Penn, William
b. 1644-10-14
d. 1718-07-30
Penn is famous for his peaceful settlement with the Lenni Lenape people of the Delaware region. This negotiation, known as the treaty of Shackamaxon, has been recorded (and re-recorded) as the fairest page in American history.1 Penn himself boasted that, when the purchase was agreed, great promises passed between us of kindness and good neighbourhood, and that the Indians and English must live in love, as long as the sun gave light.2 Although the original treaty document was destroyed by a fire during the American Civil War, a wampum belt, presented to Penn in commemoration of the treaty, is preserved by the Pennsylvania Historical Society at the Atwater Kent Museum of Philadelphia.3
Frederick William Chesson, of the Aborigines Protection Society, cites Penn in Chesson, Frederick William to Lytton, Sir Edward George Earle Bulwer 10 August 1858, CO 6:26, no. 8016, 295 as an exemplary example of someone who negotiated a successful land treaty with Native Americans. Chesson expresses his desire that the colonial government in British Columbia will conduct their negotiations with the indigenous population in a manner as pacific as that of Penn.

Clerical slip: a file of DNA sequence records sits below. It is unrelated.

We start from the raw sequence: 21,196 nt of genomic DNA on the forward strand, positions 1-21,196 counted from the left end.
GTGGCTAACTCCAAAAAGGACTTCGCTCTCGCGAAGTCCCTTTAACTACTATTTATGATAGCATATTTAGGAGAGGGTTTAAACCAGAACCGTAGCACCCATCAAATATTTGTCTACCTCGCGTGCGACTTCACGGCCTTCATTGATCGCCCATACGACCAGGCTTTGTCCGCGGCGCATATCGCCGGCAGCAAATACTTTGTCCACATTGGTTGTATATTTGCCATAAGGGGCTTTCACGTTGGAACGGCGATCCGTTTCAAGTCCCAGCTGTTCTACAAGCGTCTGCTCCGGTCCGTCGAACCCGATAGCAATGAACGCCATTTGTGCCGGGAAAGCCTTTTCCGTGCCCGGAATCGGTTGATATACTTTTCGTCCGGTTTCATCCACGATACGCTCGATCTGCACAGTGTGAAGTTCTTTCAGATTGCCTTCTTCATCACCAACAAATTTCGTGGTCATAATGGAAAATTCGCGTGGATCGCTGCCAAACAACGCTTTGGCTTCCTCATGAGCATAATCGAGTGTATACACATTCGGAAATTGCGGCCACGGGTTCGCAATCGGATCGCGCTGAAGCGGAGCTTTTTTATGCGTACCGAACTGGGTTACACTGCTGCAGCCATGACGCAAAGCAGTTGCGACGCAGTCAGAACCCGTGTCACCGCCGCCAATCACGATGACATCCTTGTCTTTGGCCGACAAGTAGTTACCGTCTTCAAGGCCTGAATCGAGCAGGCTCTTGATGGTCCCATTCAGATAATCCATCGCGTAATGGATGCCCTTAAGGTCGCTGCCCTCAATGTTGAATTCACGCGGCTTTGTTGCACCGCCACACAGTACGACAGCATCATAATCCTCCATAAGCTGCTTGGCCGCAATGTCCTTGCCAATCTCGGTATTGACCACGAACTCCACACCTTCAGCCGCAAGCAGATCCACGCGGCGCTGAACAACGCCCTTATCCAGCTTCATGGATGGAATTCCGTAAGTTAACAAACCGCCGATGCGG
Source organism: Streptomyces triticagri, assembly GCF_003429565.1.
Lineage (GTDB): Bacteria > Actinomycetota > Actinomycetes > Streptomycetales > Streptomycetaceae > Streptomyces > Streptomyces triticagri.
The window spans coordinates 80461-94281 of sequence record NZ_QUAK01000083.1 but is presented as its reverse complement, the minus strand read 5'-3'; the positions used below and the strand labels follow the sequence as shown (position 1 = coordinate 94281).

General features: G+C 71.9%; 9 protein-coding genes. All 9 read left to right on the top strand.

William Penn was born in London on October 14, 1644. Despite the objections of his father, Sir William Penn, he became a Quaker in 1667. Penn was incarcerated on multiple occasions for religious dissent. He is well known as the founder of the state of Pennsylvania where he attempted to create a utopian society free of religious intolerance. Penn died in England on July 30, 1718.4
  • 1. H. Butterworth, The Wampum Belt; Or, 'The Fairest Page of History' A Tale of William Penn's Treaty with the Indians (New York: D. Appleton and Company, 1896), iii-v.
  • 2. J. R. Soderlund ed., William Penn and the Founding of Pennsylvania 1680-1684: A Documentary History (Philadelphia: University of Pennsylvania Press, 1983), 316.
  • 3. K. Milano, Peace Treaty, Penn Treaty Museum Online.
  • 4. J. R. Soderlund, Penn, William, American National Biography.
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Chesson, Frederick William